Plagiarism is a BIG PROBLEM with young students who are just learning the do’s and don’ts of research and writing. Perhaps, it has always been a problem but now that we can easily cross-check a student’s work against the zillions of websites and overwhelming amount of information in internet-land we can identify the true source with a click of a button. Although youngsters are admittedly more tech-savvy than their Moms and Dads, they have not quite figured out the rules of paraphrasing versus plagiarism. Here’s how you can talk to your kids about this weighty issue.
Would you want your friend stealing your jokes?
A teacher-friend of mine deals with plagiarism every time she assigns a research paper to her class. She mentioned that it is best to address this issue head on but in a way that is age appropriate. For her middle school classes she lets them know that plagiarism is stealing by asking them this question: Would you want your friend stealing your joke and then making a million dollars from it? Let’s say you, little Aaron, thought up a funny joke and wrote it down on a piece of paper in your notebook. You showed it to Sam and he laughed and laughed and the he showed to David, Juan, and Celeste. They loved it and thought it was the funniest thing in the world! It turns out Celeste’s Mom works at a top publishing house and she was putting together a book titled ‘Funny Jokes for Middle Schoolers’. Her Mom asked Celeste, “Where did you hear that joke? I would love to use it in this new book”. Celeste said, “I wrote it, Mom. Isn’t it funny?” Celeste knew that she did not write the joke, that really Aaron wrote it. However, Celeste took credit for it and when the book made the New York Times Top Ten Best Seller List for 60 weeks in a row, Celeste and her Mom made millions. Aaron didn’t get anything.
This little vignette hammers home the ramifications of plagiarism for our money-driven middle schoolers.
Is Cutting&Pasting Stealing? YES! What if I write it out, instead? STILL YES!
I know it seems far fetched for those of us who can’t fathom that any man, woman, or child would sincerely ask whether the act of cutting and pasting is actually stealing but I have witnessed these words coming out of one of my student’s mouth. As a tutor, I am getting better at deciphering sincerity versus laziness. When a student of mine truly doesn’t understand the severity of plagiarism they will argue their point in the “Court of Christine” for several minutes before I finally have to say, ” Yes, Cutting and Pasting is still plagiarism. End of story!” Sometimes though it is a matter of just plain laziness. This is often recognized by lame excuse after lame excuse, albeit with a pretty adversarial argument reminiscent of those finely-tuned negotiation tactics previously discussed here. You must learn to discern sincerity versus common laziness.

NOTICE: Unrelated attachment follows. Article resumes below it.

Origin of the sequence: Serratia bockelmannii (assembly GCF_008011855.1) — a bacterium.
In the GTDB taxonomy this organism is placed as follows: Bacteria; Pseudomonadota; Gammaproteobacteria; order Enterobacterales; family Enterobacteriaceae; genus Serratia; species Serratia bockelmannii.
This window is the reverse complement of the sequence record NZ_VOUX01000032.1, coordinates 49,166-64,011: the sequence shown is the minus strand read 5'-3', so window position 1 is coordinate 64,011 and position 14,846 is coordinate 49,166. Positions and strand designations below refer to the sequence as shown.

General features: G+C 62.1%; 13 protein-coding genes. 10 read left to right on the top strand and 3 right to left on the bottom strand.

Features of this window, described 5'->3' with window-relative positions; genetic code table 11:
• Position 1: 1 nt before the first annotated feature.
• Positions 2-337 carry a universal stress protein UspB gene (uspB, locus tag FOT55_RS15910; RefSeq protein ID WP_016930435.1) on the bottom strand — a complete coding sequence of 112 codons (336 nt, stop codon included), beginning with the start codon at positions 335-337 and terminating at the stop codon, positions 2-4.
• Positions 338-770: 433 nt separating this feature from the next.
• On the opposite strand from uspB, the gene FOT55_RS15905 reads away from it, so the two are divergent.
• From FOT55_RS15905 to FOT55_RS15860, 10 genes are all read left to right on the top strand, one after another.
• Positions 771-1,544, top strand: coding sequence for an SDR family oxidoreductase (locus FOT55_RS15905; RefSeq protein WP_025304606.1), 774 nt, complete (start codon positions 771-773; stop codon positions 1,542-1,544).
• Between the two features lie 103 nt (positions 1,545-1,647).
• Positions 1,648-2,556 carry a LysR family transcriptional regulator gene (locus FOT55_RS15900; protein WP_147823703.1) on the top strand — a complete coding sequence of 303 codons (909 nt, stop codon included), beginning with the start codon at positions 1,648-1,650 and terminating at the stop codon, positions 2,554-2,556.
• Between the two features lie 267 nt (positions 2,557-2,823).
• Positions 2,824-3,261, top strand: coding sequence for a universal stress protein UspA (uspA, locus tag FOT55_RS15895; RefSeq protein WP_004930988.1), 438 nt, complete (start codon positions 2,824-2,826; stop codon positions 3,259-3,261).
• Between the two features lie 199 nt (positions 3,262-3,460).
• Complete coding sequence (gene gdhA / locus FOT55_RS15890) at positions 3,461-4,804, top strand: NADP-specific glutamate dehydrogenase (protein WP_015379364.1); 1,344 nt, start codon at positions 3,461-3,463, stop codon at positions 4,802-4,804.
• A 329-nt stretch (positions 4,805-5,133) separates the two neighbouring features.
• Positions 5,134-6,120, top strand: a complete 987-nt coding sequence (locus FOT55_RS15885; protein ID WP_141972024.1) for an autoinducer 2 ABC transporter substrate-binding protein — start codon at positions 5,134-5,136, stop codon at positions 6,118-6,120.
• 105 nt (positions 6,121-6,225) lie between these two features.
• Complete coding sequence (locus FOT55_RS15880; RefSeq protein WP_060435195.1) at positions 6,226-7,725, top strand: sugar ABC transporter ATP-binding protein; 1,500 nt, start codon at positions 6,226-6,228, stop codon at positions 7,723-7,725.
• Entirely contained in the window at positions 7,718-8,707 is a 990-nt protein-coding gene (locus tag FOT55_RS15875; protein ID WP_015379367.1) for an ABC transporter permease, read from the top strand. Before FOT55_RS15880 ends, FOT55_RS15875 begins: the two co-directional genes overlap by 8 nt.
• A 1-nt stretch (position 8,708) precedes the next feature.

When it truly is a matter of sincerity we run through what is and is not plagiarism:
- Plagiarism is taking another person’s work and putting your name on it.
- Plagiarism is copying something from the internet and pasting it in your paper.
- Plagiarism is not paraphrasing. Paraphrasing is looking at someone’s writing and putting ALL of it in your own words with your own thoughts.
- You can avoid plagiarism by paraphrasing or quoting.
My older brother/sister pays for someone to write his/her papers. Why can’t I do that too?
I have had this question presented to me as well and here’s how I respond to it: Well, your older brother or sister should know by now that stealing is wrong. If the school finds out they were paying someone else to write their papers for them or copying and pasting a paper from another source, they will be given an F for the course. Then they will be required to attend a student hearing where the student council and Dean decide whether the student will be kicked out of school for violating the Honor Code. Stealing is wrong. You wouldn’t steal a toy from Target even though it would be easier than saving up to buy it yourself. If you steal someone else’s words this is what you’re doing. If you pay for someone else to write your paper, this is what you’re doing.
After all is said and done, however, there are some people in this world that will do whatever it takes (ethical or not) to get ahead. It’s not right, but it’s reality. Of course, I try to hold off on sharing this truth my younger students until a little later on. No need to tarnish their black and white world yet.
SUBSCRIBE for new posts every Family Friday!
And don’t forget to head on over to TerryTutors.com or give us a call at 310.254.0909 for more info about our Private Tutoring & Family Coaching services in the Greater Los Angeles area